The Joplin Regional Stockyards near Joplin, MO, received 7,000 head of cattle last week, where compared to the previous sale, steers were steady with instances of 600-800 lb. steers steady to $1 higher. Heifers under 650 lbs. were steady to $2 higher, with weights over 650 lbs. steady. However, several lower-quality heifer calves were $1-2 lower. Demand was moderate for calves, and moderate to good for yearlings. Feeder steers weighing an average of 730 lbs. brought $111.93, while heifers weighing 722 lbs. sold for $105.45.
Last week’s sale at the Winter Livestock Feeder Cattle Auction in Dodge City, KS, offered 2,425 head for sale, where compared to the previous week, steers from 600-900 lbs. and heifers from 650-950 lbs. were weak to $2 lower. Steers weighing 600 lbs. and heifers weighing 650 lbs. and under carried a lower undertone, though there were not enough for an adequate market test. Buyers paid $114.25 for steers weighing an average of 724 lbs. and $103 for fleshy heifers weighing 735 lbs.
There were 3,000 cattle received last week at the Huss Livestock Market in Kearney, NE, where steers and heifers traded steady to $3 lower. Demand was moderate to good and trade activity was mostly moderate. Some 43 percent of the heifer offerings at this sale were spayed. Steers weighing 719 lbs. brought $110.88, while 741 lb. heifers were good for $107.71.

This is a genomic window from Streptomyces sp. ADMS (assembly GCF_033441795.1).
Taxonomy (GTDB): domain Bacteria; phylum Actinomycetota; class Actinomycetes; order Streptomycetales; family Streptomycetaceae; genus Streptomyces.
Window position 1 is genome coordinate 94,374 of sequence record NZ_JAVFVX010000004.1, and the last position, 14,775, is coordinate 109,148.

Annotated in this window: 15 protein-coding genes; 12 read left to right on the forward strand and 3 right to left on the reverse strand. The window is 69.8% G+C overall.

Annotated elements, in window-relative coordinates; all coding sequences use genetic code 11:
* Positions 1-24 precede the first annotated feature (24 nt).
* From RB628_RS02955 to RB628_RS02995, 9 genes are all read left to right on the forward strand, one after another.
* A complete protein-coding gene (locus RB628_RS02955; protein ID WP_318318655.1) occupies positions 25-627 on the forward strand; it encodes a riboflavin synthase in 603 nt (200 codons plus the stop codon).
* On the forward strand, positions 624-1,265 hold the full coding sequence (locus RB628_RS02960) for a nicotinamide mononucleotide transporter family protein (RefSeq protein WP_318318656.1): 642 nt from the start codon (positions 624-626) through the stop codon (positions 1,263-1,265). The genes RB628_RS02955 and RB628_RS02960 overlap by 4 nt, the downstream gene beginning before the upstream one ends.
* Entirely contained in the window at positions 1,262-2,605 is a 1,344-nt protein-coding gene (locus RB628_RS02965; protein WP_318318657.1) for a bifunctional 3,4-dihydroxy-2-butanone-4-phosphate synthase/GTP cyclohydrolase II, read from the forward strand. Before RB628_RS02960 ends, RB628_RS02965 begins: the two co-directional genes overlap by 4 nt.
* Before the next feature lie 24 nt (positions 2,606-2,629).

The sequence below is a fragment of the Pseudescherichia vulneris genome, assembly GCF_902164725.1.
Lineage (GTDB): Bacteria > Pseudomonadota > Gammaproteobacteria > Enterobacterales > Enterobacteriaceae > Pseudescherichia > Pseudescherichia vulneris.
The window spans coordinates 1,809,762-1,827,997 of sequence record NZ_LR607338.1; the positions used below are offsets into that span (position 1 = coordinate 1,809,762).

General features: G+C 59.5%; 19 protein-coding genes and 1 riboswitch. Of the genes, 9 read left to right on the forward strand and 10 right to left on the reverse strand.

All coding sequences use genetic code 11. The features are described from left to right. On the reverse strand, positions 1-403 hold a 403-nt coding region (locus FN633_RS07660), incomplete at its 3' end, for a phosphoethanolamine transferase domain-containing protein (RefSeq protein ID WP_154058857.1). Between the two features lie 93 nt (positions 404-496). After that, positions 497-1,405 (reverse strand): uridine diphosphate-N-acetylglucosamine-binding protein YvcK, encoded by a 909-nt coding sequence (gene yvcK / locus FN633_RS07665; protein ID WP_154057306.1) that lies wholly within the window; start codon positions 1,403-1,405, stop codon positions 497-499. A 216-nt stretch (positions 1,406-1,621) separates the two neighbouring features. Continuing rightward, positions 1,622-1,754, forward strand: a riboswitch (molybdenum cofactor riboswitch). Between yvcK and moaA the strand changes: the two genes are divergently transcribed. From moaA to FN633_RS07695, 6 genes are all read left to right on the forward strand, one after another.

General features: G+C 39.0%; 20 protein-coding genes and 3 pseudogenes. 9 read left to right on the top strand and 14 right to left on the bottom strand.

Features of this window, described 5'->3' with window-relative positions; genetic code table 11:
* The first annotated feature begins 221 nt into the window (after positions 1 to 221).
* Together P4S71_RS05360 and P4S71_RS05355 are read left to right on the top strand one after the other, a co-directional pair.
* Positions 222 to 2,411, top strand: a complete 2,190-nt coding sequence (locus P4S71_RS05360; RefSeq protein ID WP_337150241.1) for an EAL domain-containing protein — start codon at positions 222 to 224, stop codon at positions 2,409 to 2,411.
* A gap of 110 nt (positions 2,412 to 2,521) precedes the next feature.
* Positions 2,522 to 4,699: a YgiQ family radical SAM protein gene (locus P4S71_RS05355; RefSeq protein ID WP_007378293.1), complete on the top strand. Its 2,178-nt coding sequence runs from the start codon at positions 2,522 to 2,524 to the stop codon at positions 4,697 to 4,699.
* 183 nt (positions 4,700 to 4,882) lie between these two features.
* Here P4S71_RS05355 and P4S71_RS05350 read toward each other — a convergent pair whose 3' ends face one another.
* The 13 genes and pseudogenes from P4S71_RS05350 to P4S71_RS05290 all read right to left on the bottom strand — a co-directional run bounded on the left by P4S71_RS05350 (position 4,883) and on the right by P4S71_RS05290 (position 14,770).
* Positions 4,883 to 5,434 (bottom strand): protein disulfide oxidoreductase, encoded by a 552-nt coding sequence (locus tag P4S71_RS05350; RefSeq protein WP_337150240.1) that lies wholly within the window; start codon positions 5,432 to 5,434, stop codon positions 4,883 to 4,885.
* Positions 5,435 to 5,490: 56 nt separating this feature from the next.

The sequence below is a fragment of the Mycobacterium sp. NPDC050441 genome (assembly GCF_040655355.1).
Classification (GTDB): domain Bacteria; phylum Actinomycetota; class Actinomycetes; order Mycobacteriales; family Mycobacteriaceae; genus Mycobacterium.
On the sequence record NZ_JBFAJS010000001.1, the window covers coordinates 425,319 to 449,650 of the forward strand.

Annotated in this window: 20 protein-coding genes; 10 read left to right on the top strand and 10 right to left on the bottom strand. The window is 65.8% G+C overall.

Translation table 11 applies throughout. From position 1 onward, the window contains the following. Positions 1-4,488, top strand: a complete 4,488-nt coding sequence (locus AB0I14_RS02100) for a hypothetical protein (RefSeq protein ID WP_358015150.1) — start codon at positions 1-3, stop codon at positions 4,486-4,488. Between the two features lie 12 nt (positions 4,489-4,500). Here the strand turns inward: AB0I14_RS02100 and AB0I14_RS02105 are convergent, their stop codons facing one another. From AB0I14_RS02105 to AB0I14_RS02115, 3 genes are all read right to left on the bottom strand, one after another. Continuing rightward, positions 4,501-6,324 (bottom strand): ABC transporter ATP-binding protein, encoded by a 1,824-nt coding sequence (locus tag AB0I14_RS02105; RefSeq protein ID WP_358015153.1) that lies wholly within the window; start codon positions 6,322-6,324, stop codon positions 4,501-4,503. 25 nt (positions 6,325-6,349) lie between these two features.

Good demand was noted for the 851 cattle received last week at the La Junta Livestock Commission Company in La Junta, CO, where compared to the previous sale, steer and heifer calves were steady to $1 higher. Yearling feeder steers and heifers were steady. Steers with a full weigh-up of 804 lbs. brought $108.85, while heifers weighing 860 lbs. sold at $95.50.
The Torrington Livestock Commission Company in Torrington, WY, offered 1,200 head at last week’s sale, where steers and heifers were steady to $2 lower in a limited test on moderate to good demand. Buyers paid $109 for 767 lb. steers, and $105.51 for heifers weighing 773 lbs.
A good run of 5,614 head was seen last week at the Miles City Livestock Commission Company in Miles City, MT, which had the first reported sale of fall feeder cattle. No trend was available due to no recent sale, though demand was good for several thin-fleshed packages. Steers weighing 736 lbs. sold at $110.48, while 724 lb. heifers brought $105.09.
Last week’s sale at the Stockland Livestock Auction in Davenport, WA, saw receipts of 968 head, where active trade and moderate to good demand was noted for all offerings. No trend could be established due to a dark market as a result of the Labor Day holiday the previous week. Steers weighing an average of 724 lbs. sold at $101.03, while 784 lb. heifers were good for $89.50. — WLJ